“If the KYC measures are the same for both domestic gaming operators and members of the CBA, one would think that the aggregate deposits from gaming customers would have already met the litmus test.”
The local financial analyst, in their e-mail to Tribune Business and others, suggested that the commercial banks’ real issue was not money laundering risks “but simply an inability to utilise the deposits in a profitable way after covering the costs of due diligence” in dealing with large cash sums.
Questioning whether it was “more difficult or expensive” to conduct due diligence on large gaming house deposits as opposed to the smaller ones made by their patrons, the analyst also queried whether the same commercial banks were accepting US dollar deposits from New Providence’s two casinos – suggesting it would be a “form of discrimination” if they were.
This has been denied by Mr Bowe, but the analyst added: “Assuming Bank of Bahamas is the only bank that accepts gaming house deposits (and that must be insufficient), what exactly does Island Luck do with all the cash they receive every night?
“If they can’t deposit with a bank, must they hold actual currency in thousands of separate cash boxes, one for each customer? Do they pay all their bills with cash? This is very hard to believe – they must be using a bank.”
A key Government policy objective that drove moves to legalise the web ship industry was getting the multi-million dollar sums it generates into the formal economy and banking system, thereby removing the potential for further adverse scrutiny of The Bahamas by international regulators.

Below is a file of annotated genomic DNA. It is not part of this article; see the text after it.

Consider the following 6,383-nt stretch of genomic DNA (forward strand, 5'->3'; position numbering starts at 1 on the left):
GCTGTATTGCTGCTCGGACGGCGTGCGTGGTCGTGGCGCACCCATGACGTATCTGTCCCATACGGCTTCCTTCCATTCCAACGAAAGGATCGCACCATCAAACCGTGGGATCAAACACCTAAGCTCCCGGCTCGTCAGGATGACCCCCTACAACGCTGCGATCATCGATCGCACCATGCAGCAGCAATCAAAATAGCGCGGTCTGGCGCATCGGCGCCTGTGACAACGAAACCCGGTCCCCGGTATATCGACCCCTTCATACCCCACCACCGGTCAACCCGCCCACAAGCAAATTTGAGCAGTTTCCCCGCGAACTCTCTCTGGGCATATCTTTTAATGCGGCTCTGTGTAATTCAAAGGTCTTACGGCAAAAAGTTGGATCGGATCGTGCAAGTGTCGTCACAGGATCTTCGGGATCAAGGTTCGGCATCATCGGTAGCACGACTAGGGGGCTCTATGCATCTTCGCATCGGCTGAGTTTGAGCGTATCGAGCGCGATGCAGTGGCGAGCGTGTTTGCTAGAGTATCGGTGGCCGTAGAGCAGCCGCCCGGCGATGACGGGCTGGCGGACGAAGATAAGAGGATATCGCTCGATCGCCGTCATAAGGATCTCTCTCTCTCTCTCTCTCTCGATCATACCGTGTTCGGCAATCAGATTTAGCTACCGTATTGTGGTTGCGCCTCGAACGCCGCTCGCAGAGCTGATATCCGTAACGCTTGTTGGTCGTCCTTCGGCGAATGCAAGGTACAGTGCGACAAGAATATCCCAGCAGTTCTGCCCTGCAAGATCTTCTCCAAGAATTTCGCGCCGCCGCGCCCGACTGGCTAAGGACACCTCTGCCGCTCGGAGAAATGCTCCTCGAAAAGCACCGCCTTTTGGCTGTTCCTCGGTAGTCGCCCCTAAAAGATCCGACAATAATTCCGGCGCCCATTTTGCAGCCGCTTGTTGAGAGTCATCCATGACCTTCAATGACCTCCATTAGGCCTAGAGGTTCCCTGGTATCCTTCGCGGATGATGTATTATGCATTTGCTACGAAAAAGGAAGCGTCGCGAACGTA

But Bank of the Bahamas, which the Government owns via a majority 82.6 per cent equity stake, represents a small fraction of Bahamian commercial banking system assets. This means that a legalised, licensed web shop industry is still shut out from most of the financial system.
Mr Bowe yesterday told Tribune Business that while the “door is not closed” on the banking industry accepting web shop deposits, there were a “a number of matters we want to address and work through”, including the various regulatory obstacles.
“It’s just not a practical reality for existing commercial banks,” he explained, “because we all utilise credit cards and third party payments to institutions in the US. Hiving off one particular part of our business to satisfy one industry is impractical, but if they can set up something on their own initiative then God speed”.